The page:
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USA: Biden faces growing pressure to quit race as party members question fitness

President Joe Biden walks from the podium after speaking in the Cross Hall of the White House on July 1, 2024, in Washington.   -  
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Jacquelyn Martin/Copyright 2024 The AP. All rights reserved.


U.S. president Joe Biden stays the course.

The octogenerian is “absolutely not” pulling out of the presidential race, his spokeswoman said Wednesday.

Last August, the Associated Press-NORC poll found that three-quarters of U.S. adults said that Biden was too old to effectively serve another four-year term as president. The concern is only growing.

"I panicked. I lie in my bed at night and I'm afraid. I don't think Joe Biden is the best person to run in this election. I don't know who would be the best. But I don't trust Joe Biden can win this election and that scares me a lot," a US voter says.

Biden met for more than hour at the White House on Wednesday night, in person and virtually, with more than 20 Democratic governors who afterward described the conversation as “candid” but said they were standing behind Biden despite being concerned about a Trump victory in November.

“The president is our nominee. The president is our party leader,” said Gov. Wes Moore of Maryland. He added that, in the meeting, Biden “was very clear that he’s in this to win."

Despite such reassuring sentiments, a major Democratic donor, Netflix co-founder Reed Hastings, also called on the president to exit the race, saying, “Biden needs to step aside to allow a vigorous Democratic leader to beat Trump and keep us safe and prosperous.” The statement was first reported by The New York Times.

And all that followed Rep. Jim Clyburn, a longtime Biden friend and confidant, saying he'd back a “mini-primary” in the run-up to the Democratic National Convention next month if Biden were to leave the race. The South Carolina Democrat floated an idea that appeared to be laying the groundwork for alternative choices by delegates during the Democrats’ planned virtual roll call that is scheduled before the more formal party convention set to begin Aug. 19 in Chicago.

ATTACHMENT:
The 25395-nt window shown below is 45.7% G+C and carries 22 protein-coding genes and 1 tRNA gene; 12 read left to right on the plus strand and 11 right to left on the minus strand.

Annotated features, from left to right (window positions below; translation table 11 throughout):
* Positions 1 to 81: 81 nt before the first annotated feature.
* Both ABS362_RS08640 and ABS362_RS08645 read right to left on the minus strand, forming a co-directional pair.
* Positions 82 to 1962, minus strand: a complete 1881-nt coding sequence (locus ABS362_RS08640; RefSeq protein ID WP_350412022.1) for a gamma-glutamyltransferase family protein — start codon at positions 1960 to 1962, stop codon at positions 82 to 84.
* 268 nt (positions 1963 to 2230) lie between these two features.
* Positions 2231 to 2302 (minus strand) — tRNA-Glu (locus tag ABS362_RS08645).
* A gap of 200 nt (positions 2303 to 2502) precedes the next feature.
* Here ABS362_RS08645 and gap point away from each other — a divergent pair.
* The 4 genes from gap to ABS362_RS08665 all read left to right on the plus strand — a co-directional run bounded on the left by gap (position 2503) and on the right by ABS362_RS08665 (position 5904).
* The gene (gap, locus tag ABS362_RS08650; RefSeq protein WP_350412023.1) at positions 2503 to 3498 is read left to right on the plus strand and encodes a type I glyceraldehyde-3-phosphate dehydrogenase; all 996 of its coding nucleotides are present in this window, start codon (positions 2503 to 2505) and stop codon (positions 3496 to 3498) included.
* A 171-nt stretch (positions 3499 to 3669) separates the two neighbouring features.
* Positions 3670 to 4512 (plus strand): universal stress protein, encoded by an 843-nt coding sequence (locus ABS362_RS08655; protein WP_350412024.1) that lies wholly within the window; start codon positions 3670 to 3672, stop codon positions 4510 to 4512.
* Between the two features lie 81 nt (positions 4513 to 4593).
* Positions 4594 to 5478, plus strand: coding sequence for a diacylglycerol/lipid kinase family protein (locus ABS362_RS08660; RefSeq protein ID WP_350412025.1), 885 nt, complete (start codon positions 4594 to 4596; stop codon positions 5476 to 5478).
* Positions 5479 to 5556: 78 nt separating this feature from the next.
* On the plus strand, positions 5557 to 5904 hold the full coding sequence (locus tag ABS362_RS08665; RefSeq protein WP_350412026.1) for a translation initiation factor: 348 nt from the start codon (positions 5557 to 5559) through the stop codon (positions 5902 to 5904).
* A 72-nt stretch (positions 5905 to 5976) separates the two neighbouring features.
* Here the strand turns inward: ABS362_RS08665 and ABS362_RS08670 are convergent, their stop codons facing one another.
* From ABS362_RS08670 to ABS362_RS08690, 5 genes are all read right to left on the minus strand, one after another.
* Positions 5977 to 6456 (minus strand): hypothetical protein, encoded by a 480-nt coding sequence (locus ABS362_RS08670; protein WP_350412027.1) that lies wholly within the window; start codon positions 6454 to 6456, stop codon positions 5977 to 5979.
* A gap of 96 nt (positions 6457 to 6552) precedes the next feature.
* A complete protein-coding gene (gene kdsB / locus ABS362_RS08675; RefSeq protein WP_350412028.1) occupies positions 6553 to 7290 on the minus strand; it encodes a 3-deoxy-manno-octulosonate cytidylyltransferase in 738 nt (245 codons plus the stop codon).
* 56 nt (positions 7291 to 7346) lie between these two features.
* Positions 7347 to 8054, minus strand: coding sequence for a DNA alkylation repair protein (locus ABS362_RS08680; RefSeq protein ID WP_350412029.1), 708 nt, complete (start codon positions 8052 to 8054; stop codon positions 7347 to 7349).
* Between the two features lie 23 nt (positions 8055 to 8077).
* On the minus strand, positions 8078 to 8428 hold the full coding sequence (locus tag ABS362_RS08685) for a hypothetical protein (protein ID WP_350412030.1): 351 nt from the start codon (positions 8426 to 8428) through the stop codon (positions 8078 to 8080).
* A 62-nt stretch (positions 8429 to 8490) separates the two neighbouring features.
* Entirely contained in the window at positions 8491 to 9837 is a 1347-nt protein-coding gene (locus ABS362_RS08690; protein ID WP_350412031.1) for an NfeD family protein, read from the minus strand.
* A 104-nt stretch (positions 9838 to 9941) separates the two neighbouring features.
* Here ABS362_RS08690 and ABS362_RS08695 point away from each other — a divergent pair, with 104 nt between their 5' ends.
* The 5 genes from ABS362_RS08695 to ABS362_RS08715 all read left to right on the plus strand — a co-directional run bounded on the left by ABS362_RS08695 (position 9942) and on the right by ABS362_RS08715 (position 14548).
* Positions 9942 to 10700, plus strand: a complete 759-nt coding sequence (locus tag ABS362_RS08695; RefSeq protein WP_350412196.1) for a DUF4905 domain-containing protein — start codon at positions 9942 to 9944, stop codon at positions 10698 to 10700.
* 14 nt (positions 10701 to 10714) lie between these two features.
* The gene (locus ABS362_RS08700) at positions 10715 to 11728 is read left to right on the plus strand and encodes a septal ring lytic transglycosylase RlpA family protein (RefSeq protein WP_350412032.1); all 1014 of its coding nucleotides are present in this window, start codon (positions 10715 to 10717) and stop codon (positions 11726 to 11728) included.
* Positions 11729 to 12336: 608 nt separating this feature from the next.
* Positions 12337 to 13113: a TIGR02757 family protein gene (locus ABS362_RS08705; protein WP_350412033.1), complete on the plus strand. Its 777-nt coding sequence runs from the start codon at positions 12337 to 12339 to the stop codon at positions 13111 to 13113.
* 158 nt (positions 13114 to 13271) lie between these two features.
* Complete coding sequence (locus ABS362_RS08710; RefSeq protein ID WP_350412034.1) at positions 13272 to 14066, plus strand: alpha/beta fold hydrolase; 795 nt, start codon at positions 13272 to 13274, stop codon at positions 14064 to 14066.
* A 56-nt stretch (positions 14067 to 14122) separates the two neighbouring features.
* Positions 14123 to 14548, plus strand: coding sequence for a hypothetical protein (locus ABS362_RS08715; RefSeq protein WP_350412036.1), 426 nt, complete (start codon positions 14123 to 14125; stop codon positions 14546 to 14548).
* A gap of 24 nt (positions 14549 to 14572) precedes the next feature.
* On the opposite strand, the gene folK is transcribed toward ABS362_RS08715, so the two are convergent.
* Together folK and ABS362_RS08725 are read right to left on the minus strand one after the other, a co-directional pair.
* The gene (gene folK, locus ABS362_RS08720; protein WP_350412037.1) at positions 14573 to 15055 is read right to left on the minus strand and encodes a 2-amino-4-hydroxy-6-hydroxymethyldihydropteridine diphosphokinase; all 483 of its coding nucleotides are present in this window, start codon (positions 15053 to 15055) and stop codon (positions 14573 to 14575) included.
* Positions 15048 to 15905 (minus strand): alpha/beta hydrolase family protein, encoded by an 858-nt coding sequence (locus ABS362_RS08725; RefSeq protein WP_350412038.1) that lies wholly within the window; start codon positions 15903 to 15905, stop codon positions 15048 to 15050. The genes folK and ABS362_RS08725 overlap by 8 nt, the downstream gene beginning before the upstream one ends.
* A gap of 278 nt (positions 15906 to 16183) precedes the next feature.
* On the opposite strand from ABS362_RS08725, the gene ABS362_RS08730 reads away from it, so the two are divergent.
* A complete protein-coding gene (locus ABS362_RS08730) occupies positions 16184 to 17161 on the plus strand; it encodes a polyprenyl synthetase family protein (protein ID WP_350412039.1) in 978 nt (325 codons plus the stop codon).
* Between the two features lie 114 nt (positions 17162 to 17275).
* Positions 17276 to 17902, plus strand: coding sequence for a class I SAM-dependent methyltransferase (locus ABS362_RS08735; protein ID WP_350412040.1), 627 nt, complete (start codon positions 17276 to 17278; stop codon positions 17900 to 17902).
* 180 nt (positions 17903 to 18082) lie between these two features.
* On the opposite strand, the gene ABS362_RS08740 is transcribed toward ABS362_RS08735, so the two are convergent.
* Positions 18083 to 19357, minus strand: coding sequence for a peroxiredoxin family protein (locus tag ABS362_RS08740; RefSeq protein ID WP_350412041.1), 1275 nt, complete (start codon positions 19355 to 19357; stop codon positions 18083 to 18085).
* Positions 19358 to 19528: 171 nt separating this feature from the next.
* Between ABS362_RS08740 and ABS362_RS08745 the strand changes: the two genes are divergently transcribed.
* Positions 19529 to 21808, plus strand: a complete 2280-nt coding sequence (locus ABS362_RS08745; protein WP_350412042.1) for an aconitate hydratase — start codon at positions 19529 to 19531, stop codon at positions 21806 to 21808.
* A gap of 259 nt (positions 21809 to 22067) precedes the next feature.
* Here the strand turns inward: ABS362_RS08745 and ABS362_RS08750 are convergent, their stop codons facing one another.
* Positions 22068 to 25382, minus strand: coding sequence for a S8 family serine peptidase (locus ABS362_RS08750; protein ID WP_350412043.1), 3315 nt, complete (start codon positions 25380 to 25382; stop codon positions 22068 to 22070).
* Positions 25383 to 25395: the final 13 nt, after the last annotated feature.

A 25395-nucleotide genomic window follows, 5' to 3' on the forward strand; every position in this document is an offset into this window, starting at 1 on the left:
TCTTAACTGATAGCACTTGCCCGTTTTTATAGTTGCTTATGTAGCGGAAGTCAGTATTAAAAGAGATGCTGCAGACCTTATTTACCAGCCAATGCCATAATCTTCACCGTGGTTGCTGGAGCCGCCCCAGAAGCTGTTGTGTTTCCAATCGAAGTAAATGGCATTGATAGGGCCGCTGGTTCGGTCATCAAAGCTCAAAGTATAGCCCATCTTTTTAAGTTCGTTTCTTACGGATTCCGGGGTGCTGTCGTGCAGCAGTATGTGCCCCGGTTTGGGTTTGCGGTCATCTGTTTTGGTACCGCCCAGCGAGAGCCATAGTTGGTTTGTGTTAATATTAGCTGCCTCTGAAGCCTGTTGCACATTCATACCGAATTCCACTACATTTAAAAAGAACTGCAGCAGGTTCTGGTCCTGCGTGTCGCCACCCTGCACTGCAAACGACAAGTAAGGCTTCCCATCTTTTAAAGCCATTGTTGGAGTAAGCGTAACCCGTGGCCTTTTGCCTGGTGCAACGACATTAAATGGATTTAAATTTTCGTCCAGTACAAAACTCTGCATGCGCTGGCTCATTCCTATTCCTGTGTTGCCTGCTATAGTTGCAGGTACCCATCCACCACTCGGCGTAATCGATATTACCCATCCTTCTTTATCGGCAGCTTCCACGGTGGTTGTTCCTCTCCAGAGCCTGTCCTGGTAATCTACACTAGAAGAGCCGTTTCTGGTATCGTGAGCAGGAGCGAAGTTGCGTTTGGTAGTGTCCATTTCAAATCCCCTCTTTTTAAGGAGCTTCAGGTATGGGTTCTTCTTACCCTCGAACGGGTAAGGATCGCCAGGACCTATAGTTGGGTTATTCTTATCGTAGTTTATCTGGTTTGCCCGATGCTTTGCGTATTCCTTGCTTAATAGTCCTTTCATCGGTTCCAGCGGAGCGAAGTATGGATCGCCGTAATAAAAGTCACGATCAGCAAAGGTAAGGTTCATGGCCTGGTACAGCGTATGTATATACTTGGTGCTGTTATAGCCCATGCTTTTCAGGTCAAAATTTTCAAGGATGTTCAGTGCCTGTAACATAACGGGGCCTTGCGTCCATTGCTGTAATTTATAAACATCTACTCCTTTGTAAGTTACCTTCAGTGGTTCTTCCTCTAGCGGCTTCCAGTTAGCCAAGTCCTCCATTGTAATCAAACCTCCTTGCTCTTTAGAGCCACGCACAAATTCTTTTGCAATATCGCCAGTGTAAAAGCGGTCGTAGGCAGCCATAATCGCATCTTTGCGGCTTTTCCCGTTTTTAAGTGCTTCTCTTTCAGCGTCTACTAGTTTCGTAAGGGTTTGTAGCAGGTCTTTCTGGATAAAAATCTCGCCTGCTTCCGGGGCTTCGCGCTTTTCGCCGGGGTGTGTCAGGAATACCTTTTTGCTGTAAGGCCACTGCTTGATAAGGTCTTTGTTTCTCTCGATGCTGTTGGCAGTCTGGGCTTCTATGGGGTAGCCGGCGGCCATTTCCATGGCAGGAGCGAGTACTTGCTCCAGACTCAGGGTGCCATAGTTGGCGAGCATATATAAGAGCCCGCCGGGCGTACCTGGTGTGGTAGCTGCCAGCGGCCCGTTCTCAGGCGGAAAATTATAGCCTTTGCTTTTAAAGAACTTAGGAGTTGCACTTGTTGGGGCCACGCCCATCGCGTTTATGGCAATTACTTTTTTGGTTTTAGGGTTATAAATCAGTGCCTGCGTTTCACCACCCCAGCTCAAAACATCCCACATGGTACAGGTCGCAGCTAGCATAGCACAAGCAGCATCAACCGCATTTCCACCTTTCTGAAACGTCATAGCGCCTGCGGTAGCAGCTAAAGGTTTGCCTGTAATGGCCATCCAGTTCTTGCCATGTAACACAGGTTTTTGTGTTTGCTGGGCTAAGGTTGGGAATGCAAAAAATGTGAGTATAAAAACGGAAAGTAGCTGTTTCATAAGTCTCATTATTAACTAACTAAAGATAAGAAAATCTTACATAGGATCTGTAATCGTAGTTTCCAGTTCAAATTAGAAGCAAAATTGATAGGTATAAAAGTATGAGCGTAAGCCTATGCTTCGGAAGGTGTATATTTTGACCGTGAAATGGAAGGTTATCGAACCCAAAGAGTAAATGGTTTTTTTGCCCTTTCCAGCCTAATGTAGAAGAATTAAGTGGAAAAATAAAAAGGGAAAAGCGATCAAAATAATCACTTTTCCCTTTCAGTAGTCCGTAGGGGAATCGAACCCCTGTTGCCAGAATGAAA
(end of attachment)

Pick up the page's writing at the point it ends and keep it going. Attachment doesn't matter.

On CNN, Clyburn said Vice President Kamala Harris, governors and others could join the competition: “It would be fair to everybody.”

Clyburn, a senior lawmaker who is a former member of his party's House leadership team, said he has not personally seen the president act as he did on the debate stage last week and called it “concerning.”

And even as other Democratic allies have remained quiet since Thursday’s debate, there is a growing private frustration about the Biden campaign’s response to his disastrous debate performance at a crucial moment in the campaign — particularly in Biden waiting several days to do direct damage control with senior members of his own party.

Not many uncontrolled public appearances

Biden's lack of public visibility in situations that aren't tightly controlled has been evident throughout his presidency.

The 36 news conferences he had given through June 30 were fewer than any president in the same time frame since Ronald Reagan, according to Martha Joynt Kumar, director of the White House Transition Project. Biden gave a total of 128 interviews, compared to Donald Trump's 369 at the same stage of his presidency and 497 by Biden's former boss, she said.

It was noticed in February when Biden passed up an interview in the Super Bowl pregame show, a relatively new presidential tradition that offers an audience of tens of millions of people.

Under pressure following the debate, Biden has agreed to an interview on Friday with George Stephanopoulos of ABC News, and his team said he would do a news conference next week.

 “It is simply astounding for the entire country, including its most seasoned reporters, to be as shocked as everyone was by the ugly and painful reality of Biden's debate performance,” Jill Abramson, former executive editor of The New York Times, told the website Semafor this week.

While it was a “super hard story to report,” she said it could have been done. Instead, Abramson said, the American press failed in its duty to hold those in power accountable.

Certainly, there's no shortage of “I told you so” sentiment coming from Biden opponents. “Conservatives have noticed that for a very long time,” said “Fox & Friends” host Ainsley Earhardt.

It's a complicated story that has bubbled for months — and, it can be argued, the American people were onto it first.

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